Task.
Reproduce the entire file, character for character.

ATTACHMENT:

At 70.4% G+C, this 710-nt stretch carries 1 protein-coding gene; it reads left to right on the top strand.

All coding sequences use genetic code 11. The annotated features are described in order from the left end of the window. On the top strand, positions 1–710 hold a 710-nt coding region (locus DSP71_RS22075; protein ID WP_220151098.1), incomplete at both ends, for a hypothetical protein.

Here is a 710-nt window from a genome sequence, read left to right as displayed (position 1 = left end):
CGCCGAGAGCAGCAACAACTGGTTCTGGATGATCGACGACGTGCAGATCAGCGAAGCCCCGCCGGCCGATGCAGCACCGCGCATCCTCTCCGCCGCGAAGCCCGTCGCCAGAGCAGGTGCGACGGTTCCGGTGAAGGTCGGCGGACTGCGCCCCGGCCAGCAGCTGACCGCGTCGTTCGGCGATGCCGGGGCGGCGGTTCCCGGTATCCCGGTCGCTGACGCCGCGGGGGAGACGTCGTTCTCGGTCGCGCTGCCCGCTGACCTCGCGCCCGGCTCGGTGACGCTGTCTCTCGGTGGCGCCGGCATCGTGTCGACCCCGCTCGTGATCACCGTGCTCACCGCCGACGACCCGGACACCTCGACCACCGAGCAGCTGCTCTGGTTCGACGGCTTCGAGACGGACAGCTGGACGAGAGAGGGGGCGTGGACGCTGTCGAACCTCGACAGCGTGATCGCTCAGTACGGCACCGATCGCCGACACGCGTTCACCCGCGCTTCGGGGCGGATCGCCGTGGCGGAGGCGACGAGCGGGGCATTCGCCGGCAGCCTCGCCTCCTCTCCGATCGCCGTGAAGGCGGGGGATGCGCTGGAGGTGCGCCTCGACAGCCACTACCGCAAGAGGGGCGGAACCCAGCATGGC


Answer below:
At 70.4% G+C, this 710-nt stretch carries 1 protein-coding gene; it reads left to right on the top strand.

All coding sequences use genetic code 11. The annotated features are described in order from the left end of the window. On the top strand, positions 1–710 hold a 710-nt coding region (locus DSP71_RS22075; protein ID WP_220151098.1), incomplete at both ends, for a hypothetical protein.

Here is a 710-nt window from a genome sequence, read left to right as displayed (position 1 = left end):
CGCCGAGAGCAGCAACAACTGGTTCTGGATGATCGACGACGTGCAGATCAGCGAAGCCCCGCCGGCCGATGCAGCACCGCGCATCCTCTCCGCCGCGAAGCCCGTCGCCAGAGCAGGTGCGACGGTTCCGGTGAAGGTCGGCGGACTGCGCCCCGGCCAGCAGCTGACCGCGTCGTTCGGCGATGCCGGGGCGGCGGTTCCCGGTATCCCGGTCGCTGACGCCGCGGGGGAGACGTCGTTCTCGGTCGCGCTGCCCGCTGACCTCGCGCCCGGCTCGGTGACGCTGTCTCTCGGTGGCGCCGGCATCGTGTCGACCCCGCTCGTGATCACCGTGCTCACCGCCGACGACCCGGACACCTCGACCACCGAGCAGCTGCTCTGGTTCGACGGCTTCGAGACGGACAGCTGGACGAGAGAGGGGGCGTGGACGCTGTCGAACCTCGACAGCGTGATCGCTCAGTACGGCACCGATCGCCGACACGCGTTCACCCGCGCTTCGGGGCGGATCGCCGTGGCGGAGGCGACGAGCGGGGCATTCGCCGGCAGCCTCGCCTCCTCTCCGATCGCCGTGAAGGCGGGGGATGCGCTGGAGGTGCGCCTCGACAGCCACTACCGCAAGAGGGGCGGAACCCAGCATGGC